Outdoors: The route of eagles and egotists

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The Independent Online
Continuing his series on great short railway journeys, Matthew Brace takes the train from Fort William to Mallaig

They are a tough breed up in Fort William, withstanding over the years several invasions and skirmishes, to say nothing of the atrocious weather that lashes this part of the Scottish Highlands. The town's latest battle has been to save the Deerstalker Express, the Caledonian sleeper train from London.

As Charles Moore, owner of a local guesthouse, explained: "It's our link with the south. If we want to go on holiday, Heathrow and Gatwick offer more than Glasgow or Edinburgh. We just jump on the sleeper and we're in Euston before we know it."

Thanks to the efforts of Mr Moore and friends the sleeper is still running, but they were not the first train campaigners to fight to retain services from Fort William. The track to Mallaig on the coast was under threat during Dr Beeching's time, but was saved then, too, by solid local support.

I and the elderly woman who boarded the 8.45am last week were grateful to them. We were the only two passengers on the train. She was going on from Mallaig on the two-hour ferry to the tiny island of Eigg, where she originally comes from and where her daughter still lives.

We were riding a historic route. A railway from the Scottish interior to the Atlantic coast was a dream for train buffs for decades, no more so than when the West Highland line reached Fort William in 1894. One reason was to carry the fish stocks from Mallaig to markets inland, but the egos of the rail-builders must also have played a major part.

Eventually a combination of public funds from Westminster coffers and the resources of private landowners meant that the line could be funded. However, another seven years of hard labour were needed, building viaducts, tunnels and cuttings through heavy rock and peaty soil, before the first train rolled into the dockside station at Mallaig.

You leave Fort William heading north east but the track soon swings round and runs west, with the bulk of Ben Nevis glaring down at you from behind the town. The line passes the ruins of Inverlochy Castle and crosses the River Lochy, where it empties into Loch Linnhe. At Banavie the train uses a 100-year-old swing-bridge across the Caledonian Canal, which is mysteriously drained at the moment. Looking right here you should be able to make out Neptune's Staircase, a series of eight locks leading to the higher sections of the canal.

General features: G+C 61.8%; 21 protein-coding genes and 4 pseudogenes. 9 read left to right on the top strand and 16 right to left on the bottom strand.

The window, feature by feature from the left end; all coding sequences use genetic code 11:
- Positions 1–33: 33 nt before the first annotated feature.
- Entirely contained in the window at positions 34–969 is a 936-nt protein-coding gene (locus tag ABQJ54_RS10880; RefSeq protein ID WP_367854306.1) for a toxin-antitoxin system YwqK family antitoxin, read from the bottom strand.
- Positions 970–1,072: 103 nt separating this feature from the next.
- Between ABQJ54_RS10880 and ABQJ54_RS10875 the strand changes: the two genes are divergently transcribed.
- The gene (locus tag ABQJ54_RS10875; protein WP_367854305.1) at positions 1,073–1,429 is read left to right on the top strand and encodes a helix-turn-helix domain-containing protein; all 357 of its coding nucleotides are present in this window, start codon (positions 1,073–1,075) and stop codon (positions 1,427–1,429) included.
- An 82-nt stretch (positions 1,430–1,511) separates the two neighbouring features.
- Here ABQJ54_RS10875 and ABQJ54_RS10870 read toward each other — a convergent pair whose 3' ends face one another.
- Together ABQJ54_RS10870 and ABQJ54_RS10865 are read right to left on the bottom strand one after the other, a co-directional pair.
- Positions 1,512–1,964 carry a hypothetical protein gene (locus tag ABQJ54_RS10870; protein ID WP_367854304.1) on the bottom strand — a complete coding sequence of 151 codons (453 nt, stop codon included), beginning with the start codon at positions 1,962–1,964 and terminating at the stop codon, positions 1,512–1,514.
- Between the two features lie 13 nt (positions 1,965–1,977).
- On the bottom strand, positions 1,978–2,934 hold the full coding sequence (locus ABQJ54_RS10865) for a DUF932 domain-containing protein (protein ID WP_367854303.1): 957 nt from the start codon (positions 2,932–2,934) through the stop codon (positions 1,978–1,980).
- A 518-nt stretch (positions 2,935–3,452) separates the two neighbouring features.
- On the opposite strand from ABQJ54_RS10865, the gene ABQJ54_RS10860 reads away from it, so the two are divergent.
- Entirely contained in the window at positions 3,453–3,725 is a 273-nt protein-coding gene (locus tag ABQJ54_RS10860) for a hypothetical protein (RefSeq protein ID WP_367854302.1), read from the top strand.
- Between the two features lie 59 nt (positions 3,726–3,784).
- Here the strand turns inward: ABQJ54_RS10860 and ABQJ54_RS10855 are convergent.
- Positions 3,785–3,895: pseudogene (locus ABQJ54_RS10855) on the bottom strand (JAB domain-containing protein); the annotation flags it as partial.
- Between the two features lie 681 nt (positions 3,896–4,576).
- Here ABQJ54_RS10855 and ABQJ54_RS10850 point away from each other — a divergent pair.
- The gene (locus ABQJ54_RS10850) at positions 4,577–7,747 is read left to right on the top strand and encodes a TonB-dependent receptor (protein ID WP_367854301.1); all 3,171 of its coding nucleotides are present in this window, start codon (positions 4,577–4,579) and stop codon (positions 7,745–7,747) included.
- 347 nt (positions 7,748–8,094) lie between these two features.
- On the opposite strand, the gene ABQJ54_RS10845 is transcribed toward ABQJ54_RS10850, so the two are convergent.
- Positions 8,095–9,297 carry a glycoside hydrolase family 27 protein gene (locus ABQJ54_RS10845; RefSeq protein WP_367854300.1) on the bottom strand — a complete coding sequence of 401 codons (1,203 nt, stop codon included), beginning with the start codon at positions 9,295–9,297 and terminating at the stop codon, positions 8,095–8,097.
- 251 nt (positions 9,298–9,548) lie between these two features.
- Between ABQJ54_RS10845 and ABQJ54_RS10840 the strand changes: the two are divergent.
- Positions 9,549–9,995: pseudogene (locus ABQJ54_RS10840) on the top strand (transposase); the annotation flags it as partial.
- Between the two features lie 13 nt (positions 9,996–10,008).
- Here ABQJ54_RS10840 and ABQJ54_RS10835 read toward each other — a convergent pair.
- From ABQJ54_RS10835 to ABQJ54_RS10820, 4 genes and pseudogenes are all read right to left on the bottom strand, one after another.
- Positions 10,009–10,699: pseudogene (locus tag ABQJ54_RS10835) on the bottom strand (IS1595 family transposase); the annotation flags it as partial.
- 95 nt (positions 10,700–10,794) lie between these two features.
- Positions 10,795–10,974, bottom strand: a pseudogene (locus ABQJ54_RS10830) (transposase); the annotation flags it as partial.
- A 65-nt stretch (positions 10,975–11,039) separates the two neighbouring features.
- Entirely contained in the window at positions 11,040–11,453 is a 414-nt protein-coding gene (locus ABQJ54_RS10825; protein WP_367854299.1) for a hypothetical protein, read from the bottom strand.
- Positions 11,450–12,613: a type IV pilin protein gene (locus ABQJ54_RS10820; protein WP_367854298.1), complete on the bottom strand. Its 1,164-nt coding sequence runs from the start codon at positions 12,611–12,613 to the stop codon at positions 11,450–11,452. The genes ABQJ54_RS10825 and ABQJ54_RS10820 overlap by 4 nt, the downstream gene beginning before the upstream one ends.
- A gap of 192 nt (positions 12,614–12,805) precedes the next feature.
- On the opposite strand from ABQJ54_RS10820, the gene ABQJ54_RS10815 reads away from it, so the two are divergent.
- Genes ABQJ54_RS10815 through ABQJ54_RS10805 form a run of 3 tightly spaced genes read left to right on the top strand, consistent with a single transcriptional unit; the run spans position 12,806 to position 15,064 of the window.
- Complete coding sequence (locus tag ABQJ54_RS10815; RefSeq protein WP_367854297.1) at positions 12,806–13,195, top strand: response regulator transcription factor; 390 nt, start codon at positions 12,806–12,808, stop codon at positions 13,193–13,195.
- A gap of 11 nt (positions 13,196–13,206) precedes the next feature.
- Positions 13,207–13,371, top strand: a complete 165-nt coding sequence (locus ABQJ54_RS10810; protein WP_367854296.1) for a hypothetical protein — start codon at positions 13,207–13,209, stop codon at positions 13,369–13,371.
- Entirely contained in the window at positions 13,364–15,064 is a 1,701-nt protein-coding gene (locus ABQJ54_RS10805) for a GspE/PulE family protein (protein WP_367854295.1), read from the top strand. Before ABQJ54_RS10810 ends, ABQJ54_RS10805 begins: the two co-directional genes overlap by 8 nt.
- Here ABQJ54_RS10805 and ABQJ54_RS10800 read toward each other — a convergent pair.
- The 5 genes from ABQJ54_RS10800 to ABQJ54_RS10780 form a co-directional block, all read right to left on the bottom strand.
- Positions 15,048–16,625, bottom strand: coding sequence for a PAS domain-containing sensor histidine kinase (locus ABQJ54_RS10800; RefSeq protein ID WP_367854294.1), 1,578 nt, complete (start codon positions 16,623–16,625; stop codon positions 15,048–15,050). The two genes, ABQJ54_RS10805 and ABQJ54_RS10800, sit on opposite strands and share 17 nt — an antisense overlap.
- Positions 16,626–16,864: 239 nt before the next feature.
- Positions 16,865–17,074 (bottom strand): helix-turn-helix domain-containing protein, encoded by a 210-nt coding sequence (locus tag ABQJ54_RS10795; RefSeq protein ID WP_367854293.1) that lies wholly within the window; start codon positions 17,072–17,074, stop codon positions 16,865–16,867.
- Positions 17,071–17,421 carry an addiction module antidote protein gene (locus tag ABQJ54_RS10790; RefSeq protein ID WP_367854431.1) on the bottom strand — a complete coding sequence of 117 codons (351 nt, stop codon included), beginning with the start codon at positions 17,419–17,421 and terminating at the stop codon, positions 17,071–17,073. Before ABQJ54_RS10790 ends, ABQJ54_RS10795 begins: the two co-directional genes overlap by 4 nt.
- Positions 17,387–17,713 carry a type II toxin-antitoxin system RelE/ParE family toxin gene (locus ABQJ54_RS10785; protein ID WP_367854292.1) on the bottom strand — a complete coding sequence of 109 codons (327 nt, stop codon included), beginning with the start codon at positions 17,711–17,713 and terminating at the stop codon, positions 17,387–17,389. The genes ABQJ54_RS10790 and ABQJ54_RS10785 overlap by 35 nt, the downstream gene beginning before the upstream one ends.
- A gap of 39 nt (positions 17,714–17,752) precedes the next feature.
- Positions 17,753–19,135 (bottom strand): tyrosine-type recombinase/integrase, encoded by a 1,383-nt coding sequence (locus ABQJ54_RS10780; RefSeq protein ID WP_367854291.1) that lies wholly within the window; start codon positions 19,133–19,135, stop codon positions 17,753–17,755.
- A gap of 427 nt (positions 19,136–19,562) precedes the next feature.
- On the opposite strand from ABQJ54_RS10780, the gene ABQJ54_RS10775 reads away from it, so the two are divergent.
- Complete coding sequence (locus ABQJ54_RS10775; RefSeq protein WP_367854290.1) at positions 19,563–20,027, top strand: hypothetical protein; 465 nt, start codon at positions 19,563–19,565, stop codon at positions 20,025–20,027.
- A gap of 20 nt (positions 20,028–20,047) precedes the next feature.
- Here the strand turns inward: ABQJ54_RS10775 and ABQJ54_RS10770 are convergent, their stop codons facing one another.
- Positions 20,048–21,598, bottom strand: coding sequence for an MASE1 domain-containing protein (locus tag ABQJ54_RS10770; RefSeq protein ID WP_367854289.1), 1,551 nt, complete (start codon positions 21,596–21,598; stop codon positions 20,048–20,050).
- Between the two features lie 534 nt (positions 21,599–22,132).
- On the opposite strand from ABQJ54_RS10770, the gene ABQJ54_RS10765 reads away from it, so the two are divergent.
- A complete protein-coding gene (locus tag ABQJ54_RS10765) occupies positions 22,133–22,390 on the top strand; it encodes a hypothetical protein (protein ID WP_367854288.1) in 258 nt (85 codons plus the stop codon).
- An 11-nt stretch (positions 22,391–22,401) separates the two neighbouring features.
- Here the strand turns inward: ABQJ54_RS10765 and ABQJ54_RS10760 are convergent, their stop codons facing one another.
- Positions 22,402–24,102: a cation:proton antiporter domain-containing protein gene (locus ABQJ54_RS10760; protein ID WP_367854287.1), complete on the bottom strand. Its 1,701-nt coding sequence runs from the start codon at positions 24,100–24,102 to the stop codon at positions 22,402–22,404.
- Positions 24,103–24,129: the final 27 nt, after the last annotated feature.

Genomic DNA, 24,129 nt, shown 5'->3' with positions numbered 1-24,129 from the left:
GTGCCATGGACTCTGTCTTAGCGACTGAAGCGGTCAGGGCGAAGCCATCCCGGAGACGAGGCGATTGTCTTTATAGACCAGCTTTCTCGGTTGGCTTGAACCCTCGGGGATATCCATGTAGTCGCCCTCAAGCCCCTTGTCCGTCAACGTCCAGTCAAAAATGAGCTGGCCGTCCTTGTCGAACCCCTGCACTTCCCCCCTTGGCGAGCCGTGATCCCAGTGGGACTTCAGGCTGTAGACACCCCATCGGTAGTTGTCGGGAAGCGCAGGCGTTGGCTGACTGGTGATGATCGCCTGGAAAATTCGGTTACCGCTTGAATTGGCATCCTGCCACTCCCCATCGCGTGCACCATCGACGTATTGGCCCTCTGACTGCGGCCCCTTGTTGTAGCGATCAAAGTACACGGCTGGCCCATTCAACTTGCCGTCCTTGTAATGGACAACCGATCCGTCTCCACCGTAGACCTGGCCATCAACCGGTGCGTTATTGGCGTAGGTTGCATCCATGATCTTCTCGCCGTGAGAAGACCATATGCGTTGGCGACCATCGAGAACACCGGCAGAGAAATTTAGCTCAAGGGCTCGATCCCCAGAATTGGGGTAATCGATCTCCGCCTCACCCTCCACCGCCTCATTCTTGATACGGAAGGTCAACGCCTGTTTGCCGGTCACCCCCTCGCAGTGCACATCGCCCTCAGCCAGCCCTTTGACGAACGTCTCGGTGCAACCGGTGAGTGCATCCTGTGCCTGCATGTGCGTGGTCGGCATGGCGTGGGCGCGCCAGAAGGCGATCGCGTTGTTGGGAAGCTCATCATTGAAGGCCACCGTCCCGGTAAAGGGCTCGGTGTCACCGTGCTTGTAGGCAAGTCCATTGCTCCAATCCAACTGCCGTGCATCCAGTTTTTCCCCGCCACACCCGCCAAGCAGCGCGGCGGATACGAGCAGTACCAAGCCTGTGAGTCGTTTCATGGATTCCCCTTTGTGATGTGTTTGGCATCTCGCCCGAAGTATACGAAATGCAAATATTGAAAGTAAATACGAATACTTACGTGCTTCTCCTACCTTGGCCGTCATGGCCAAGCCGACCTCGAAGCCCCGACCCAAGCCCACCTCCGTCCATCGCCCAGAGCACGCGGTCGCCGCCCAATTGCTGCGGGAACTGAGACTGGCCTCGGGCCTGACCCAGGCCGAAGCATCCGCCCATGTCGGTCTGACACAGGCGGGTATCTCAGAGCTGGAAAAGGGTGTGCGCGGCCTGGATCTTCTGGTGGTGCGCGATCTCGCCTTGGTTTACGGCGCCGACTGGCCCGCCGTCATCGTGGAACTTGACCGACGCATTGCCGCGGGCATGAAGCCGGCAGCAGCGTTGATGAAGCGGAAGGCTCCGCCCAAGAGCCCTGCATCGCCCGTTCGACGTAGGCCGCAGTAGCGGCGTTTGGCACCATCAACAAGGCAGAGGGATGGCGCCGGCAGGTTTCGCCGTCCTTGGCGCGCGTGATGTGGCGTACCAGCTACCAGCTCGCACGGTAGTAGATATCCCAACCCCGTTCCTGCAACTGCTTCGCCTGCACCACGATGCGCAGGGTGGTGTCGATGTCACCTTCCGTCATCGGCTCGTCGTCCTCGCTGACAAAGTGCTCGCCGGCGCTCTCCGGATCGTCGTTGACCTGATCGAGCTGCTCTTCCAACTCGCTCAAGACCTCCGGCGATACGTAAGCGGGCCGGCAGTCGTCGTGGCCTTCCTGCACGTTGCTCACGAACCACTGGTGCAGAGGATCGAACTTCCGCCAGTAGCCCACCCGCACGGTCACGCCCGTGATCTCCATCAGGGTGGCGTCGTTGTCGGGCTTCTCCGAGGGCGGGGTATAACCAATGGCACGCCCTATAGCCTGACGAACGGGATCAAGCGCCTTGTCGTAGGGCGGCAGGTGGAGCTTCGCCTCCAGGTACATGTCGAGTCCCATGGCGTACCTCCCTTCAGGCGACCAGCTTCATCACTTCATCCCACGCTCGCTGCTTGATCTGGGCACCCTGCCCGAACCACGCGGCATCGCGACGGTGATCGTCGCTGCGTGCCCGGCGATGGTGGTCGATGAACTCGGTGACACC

After Corpach (or A'Chopaich in Gaelic, meaning "place of the bodies"), from where the bodies of dead Highland heroes were shipped to the holy island of Iona for burial, the train passes the Loch Eil Outward Bound centre, and then it is on to Glenfinnan.

These deserted glens are the haunt of golden eagles which soar high above the track searching for prey. Some are so powerful that they can carry off a small deer. They are hard to spot, but the station staff back at Fort William had assured me that they were out there somewhere.

The Glenfinnan Monument, topped with a statue of Bonnie Prince Charlie, was put up in 1815 on what is said to have been the spot where his standard was unfurled in 1745 as a rallying-point for the clans. You get a marvellous view of the monument and the small settlement of Glenfinnan from the 100ft- high viaduct that the train passes over before stopping at Glenfinnan station. If you are not going all the way to Mallaig, this is a good place to hop off and explore. A museum here offers a quick Scottish history lesson, which you can mull over as the train proceeds to Arisaig.

After Arisaig station the track swings north along the Atlantic coastline to the beautiful white beaches of Morar, from where the Inner Hebridean islands of Rhum, Muck and Eigg are visible. Rhum is the most distinctive, with its lofty mountains rising up out of the sea.

When you arrive in Mallaig you will doubtless be met by a chorus of giant seagulls. The station is in the heart of the small town and a short walk from the harbour, ferry terminal and the Fishermen's Mission. While taking in the beauty, spare a thought for the exhausted labourers who sweated to bring to life the dream of a Highland railway to the sea.

On the footplate

When to go: Four trains a day Monday to Saturday, one on Sunday (to 23 May). Between 22 May and 6 June, watch out for the Highland Festival, a wide variety of events across the Highlands and Islands centred on rail journeys such as Fort William-Mallaig (01463 719000)

How much: adult standard return pounds 11.50, children pounds 5.75, adult day return pounds 10.50, children pounds 5.25

Who to call: ScotRail 0345 484950, or (for disabled travellers) 01397 703791.

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